Illinois Natural History Survey - University of Illinois

Atriplex patula
Halberd-leaf orache, Spear saltbush, Spear saltweed, Spearscale, Common orach, Fat-hen saltbush
Taxonomy

Synonyms:

Subspecific taxa:

Classification:

Other taxonomic & nomenclature sources: USDA PlantsITISThe Plant ListIPNI

Species Distribution
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County Map Legend
Absent:
Not known from county
Medium confidence:
Medium or unknown confidence;
often old records or unverifiable observations
Medium-high confidence:
Often observations by expert botanists
High confidence:
Often vouchered herbarium records
Planted / introduced:
Native species introduced outside historic range,
or only in planted locations within county (e.g., restorations)
Historic / extirpated:
Only historic records for the species; likely extirpated
(Note that this category is not yet functional)

North American distribution maps for this species: FLNAUSDA PlantsBONAPBISON

Collection & Observation Phenology [?]

J
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F
0
M
0
A
0
M
0
J
0
J
0
A
0
S
0
O
0
N
0
D
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Collection & Observation Timeline [?]

Species Status

Status/Listing: No Information

Notes:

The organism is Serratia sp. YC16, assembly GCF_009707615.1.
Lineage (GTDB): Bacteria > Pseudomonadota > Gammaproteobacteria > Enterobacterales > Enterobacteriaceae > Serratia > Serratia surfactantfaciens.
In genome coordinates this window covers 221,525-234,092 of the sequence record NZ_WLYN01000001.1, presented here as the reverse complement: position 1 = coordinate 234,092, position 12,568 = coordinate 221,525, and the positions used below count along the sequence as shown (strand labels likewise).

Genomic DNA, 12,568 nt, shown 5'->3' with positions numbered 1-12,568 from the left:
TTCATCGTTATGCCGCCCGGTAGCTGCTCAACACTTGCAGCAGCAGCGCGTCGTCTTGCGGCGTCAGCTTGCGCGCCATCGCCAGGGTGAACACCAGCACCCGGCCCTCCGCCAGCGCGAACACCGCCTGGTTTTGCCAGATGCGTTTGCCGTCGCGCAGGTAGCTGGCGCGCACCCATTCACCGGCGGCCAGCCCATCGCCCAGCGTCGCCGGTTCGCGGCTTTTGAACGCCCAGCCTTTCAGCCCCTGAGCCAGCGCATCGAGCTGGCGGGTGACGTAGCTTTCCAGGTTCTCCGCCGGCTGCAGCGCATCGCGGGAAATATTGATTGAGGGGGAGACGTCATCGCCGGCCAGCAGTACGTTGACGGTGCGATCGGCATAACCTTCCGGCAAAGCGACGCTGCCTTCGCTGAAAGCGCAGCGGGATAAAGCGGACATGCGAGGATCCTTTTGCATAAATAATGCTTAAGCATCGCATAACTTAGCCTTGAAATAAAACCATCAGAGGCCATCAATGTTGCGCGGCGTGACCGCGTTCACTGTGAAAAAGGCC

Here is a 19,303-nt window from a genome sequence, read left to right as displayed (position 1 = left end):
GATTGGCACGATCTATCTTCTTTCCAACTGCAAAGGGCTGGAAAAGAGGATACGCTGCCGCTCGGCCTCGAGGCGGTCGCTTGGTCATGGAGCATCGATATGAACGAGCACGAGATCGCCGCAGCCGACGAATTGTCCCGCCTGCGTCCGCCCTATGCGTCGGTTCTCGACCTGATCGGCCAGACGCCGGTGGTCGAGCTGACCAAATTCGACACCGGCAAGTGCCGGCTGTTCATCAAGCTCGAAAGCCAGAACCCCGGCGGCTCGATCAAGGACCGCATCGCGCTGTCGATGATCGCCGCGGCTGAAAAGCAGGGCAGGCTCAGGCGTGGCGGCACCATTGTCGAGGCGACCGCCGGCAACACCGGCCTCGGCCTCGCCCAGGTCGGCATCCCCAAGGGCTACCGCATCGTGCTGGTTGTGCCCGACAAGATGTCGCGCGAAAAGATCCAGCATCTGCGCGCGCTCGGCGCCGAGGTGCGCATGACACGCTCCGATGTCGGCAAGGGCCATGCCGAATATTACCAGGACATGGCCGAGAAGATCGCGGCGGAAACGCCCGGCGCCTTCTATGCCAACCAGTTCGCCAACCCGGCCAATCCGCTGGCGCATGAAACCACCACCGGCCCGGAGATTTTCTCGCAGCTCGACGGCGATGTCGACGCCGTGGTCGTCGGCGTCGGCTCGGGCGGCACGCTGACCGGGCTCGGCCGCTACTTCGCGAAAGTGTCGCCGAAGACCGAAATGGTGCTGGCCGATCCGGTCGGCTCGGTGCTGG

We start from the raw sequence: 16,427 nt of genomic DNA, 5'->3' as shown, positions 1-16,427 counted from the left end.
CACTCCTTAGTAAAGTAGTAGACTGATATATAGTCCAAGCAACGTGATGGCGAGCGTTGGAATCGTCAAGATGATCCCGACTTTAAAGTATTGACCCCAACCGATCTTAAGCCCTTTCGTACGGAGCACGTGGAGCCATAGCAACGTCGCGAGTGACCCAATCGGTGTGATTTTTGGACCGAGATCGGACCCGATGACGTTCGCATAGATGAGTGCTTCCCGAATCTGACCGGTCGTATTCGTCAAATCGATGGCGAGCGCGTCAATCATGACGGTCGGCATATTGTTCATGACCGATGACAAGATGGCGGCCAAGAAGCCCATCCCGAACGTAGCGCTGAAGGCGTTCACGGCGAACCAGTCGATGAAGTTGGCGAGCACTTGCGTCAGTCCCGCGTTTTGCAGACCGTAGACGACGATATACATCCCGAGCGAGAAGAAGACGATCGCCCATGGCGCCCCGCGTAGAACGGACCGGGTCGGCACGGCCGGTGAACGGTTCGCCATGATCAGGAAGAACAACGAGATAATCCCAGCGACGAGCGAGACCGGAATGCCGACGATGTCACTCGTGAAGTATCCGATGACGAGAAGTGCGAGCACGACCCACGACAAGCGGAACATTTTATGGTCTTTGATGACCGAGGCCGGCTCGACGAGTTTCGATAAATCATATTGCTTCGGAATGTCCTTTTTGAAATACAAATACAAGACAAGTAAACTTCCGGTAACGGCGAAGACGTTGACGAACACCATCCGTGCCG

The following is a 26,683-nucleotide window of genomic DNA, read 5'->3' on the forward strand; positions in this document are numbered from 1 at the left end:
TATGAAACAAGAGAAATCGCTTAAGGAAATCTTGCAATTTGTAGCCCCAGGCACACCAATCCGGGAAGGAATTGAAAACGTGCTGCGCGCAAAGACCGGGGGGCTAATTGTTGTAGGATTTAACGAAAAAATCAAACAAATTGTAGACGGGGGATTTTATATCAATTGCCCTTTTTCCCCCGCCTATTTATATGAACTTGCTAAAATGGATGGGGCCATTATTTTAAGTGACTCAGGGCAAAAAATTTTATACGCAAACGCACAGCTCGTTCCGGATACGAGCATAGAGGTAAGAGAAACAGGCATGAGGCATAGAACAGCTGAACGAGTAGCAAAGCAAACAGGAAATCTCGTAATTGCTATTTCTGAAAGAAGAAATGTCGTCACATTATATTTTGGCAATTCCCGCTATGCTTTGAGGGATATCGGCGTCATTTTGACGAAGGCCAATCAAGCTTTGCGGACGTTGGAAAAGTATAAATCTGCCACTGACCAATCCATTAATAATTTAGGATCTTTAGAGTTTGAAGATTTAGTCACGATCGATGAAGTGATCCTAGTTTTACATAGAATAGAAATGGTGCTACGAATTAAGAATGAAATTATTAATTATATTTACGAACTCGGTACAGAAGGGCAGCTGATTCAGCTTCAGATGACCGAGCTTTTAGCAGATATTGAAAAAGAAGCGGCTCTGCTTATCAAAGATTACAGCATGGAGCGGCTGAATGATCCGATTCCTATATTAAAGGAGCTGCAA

Origin: Native

Species Description

General: Dicot-herb, annual

Roots: primary

Shoots: alternate, opposite leaf arrangment; simple leaf type; entire leaf margin; Pinnate leaf venation; awl-shaped, linear, oblong, sagittate, oblique leaf shape

Inflorescence: spike

Flowers: unisexual, monoecious; incomplete, not petals; hypogynous ovary position

Fruit: achene

Physiology: autotrophic; C3 C02 fixation

Ecology & Natural History

Habitat: Found in saline or alkaline soil and waste places. Disturbed areas, gardens, unmowed areas about tree stumps in lawns and parkways; also found around dumps.

ILPIN Notes: A highly variable species, sometimes segregated into seperate species. Including Atriplex hastata. Uncommon in southern Illinois. May not be an economic weed in our area, seldom a troublesome weed. Northeastern Illinois populations probably from Eurasian introductions. In western U.S., causes summer hayfever. Young growing leaves and tips may be cooked as greens. Considered superior to Chenopodium album and related species.

Functional Relationships:

  • Pollinators insects (wind)

Human Relationships:

  • Edibility [?] : yes
  • Showy Flowers:

Wildlife and Livestock Information:

  • Food Value:
  • Cover Value:

Coefficient of Conservatism (C-value) [?] :

  • Entire State:
  • Chicago Area:

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